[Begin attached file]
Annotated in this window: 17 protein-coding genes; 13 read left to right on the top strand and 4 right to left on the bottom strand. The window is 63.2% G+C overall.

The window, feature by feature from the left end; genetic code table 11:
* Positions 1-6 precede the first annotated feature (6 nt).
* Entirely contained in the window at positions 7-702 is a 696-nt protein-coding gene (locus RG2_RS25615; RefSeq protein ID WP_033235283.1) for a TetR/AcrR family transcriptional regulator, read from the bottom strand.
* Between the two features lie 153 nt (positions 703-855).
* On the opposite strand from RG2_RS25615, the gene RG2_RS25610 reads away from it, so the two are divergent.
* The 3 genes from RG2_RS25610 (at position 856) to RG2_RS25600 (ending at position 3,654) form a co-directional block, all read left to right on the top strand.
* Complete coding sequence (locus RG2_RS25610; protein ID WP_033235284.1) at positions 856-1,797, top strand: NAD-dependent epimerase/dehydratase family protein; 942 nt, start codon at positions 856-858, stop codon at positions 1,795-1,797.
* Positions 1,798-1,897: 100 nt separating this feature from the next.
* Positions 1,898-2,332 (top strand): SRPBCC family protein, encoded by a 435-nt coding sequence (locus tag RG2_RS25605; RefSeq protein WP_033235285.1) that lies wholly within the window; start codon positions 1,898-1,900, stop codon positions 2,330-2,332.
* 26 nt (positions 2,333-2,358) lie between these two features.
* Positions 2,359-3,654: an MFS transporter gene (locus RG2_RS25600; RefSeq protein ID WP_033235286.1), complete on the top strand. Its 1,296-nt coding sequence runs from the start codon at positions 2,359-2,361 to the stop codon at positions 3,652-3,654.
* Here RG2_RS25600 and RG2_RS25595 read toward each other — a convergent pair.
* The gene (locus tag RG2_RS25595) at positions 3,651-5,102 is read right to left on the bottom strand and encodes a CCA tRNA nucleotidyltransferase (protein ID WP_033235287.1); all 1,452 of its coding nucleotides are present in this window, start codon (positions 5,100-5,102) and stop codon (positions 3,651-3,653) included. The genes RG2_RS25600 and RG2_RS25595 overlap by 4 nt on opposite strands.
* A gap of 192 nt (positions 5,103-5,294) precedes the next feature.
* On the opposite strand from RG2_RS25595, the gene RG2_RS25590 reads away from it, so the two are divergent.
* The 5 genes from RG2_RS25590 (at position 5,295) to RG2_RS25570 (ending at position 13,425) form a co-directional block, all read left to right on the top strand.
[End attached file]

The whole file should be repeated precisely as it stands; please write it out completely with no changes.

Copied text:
Annotated in this window: 17 protein-coding genes; 13 read left to right on the top strand and 4 right to left on the bottom strand. The window is 63.2% G+C overall.

The window, feature by feature from the left end; genetic code table 11:
* Positions 1-6 precede the first annotated feature (6 nt).
* Entirely contained in the window at positions 7-702 is a 696-nt protein-coding gene (locus RG2_RS25615; RefSeq protein ID WP_033235283.1) for a TetR/AcrR family transcriptional regulator, read from the bottom strand.
* Between the two features lie 153 nt (positions 703-855).
* On the opposite strand from RG2_RS25615, the gene RG2_RS25610 reads away from it, so the two are divergent.
* The 3 genes from RG2_RS25610 (at position 856) to RG2_RS25600 (ending at position 3,654) form a co-directional block, all read left to right on the top strand.
* Complete coding sequence (locus RG2_RS25610; protein ID WP_033235284.1) at positions 856-1,797, top strand: NAD-dependent epimerase/dehydratase family protein; 942 nt, start codon at positions 856-858, stop codon at positions 1,795-1,797.
* Positions 1,798-1,897: 100 nt separating this feature from the next.
* Positions 1,898-2,332 (top strand): SRPBCC family protein, encoded by a 435-nt coding sequence (locus tag RG2_RS25605; RefSeq protein WP_033235285.1) that lies wholly within the window; start codon positions 1,898-1,900, stop codon positions 2,330-2,332.
* 26 nt (positions 2,333-2,358) lie between these two features.
* Positions 2,359-3,654: an MFS transporter gene (locus RG2_RS25600; RefSeq protein ID WP_033235286.1), complete on the top strand. Its 1,296-nt coding sequence runs from the start codon at positions 2,359-2,361 to the stop codon at positions 3,652-3,654.
* Here RG2_RS25600 and RG2_RS25595 read toward each other — a convergent pair.
* The gene (locus tag RG2_RS25595) at positions 3,651-5,102 is read right to left on the bottom strand and encodes a CCA tRNA nucleotidyltransferase (protein ID WP_033235287.1); all 1,452 of its coding nucleotides are present in this window, start codon (positions 5,100-5,102) and stop codon (positions 3,651-3,653) included. The genes RG2_RS25600 and RG2_RS25595 overlap by 4 nt on opposite strands.
* A gap of 192 nt (positions 5,103-5,294) precedes the next feature.
* On the opposite strand from RG2_RS25595, the gene RG2_RS25590 reads away from it, so the two are divergent.
* The 5 genes from RG2_RS25590 (at position 5,295) to RG2_RS25570 (ending at position 13,425) form a co-directional block, all read left to right on the top strand.